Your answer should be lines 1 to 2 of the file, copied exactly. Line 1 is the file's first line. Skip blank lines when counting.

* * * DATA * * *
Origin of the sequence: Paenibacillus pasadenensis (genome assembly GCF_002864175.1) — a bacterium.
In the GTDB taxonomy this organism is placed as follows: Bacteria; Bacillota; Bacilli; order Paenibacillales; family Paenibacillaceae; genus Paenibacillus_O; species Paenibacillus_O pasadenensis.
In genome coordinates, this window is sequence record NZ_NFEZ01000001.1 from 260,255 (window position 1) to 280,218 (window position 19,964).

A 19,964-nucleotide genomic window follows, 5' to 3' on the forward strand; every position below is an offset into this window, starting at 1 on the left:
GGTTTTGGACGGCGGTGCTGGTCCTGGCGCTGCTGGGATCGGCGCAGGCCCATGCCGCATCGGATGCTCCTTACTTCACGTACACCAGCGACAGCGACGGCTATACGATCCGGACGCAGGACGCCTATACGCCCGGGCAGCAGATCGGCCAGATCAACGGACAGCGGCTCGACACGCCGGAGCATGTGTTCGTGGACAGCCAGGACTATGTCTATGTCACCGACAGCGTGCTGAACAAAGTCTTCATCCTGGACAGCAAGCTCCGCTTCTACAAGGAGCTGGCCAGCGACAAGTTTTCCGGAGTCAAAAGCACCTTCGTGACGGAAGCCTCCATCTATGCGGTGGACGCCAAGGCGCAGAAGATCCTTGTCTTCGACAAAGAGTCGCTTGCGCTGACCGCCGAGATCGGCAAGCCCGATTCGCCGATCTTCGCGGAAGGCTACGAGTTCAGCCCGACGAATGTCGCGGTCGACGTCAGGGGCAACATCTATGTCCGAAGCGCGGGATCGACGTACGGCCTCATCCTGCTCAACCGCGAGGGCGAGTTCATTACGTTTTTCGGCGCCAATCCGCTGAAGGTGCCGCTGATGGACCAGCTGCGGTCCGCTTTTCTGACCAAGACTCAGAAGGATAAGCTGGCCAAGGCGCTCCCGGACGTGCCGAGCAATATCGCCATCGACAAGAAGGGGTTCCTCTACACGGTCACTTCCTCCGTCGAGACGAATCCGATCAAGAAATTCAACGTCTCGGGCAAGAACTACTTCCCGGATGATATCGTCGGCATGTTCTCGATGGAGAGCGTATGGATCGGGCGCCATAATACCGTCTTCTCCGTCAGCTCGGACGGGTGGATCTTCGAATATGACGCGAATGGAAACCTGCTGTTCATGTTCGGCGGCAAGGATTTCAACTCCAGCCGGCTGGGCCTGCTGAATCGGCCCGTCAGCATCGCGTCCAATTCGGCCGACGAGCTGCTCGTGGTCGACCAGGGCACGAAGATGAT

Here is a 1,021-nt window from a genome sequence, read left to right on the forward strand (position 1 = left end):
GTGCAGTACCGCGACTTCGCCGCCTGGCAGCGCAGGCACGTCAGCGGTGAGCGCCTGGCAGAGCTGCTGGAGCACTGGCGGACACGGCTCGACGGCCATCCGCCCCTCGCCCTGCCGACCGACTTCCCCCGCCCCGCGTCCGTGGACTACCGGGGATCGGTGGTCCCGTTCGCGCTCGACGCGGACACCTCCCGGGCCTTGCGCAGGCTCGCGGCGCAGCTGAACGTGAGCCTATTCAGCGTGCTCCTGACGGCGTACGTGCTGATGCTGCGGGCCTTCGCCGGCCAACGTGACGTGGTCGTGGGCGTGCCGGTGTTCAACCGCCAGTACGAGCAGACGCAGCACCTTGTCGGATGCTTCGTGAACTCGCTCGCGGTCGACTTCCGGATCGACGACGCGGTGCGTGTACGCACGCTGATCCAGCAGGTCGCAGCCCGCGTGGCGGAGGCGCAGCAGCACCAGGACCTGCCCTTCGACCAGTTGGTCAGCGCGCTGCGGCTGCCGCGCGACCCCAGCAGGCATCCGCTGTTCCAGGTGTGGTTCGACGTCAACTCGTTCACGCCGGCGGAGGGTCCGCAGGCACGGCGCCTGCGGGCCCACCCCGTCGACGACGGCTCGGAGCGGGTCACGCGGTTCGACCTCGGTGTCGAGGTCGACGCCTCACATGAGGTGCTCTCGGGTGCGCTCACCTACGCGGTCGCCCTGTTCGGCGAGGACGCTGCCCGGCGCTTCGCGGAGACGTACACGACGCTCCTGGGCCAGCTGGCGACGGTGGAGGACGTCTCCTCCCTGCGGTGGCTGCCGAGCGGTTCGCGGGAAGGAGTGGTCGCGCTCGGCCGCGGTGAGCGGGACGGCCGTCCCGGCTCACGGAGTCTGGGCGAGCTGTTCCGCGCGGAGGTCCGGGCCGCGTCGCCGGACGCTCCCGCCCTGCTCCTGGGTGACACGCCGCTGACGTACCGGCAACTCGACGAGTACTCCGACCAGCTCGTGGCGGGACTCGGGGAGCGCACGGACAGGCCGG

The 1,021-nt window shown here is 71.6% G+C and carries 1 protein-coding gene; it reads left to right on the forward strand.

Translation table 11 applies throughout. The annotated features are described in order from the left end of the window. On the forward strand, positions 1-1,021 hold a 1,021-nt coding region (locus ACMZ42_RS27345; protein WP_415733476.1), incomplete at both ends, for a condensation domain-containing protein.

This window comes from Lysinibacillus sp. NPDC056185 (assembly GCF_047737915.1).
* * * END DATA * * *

Origin of the sequence: Paenibacillus pasadenensis (genome assembly GCF_002864175.1) — a bacterium.
In the GTDB taxonomy this organism is placed as follows: Bacteria; Bacillota; Bacilli; order Paenibacillales; family Paenibacillaceae; genus Paenibacillus_O; species Paenibacillus_O pasadenensis.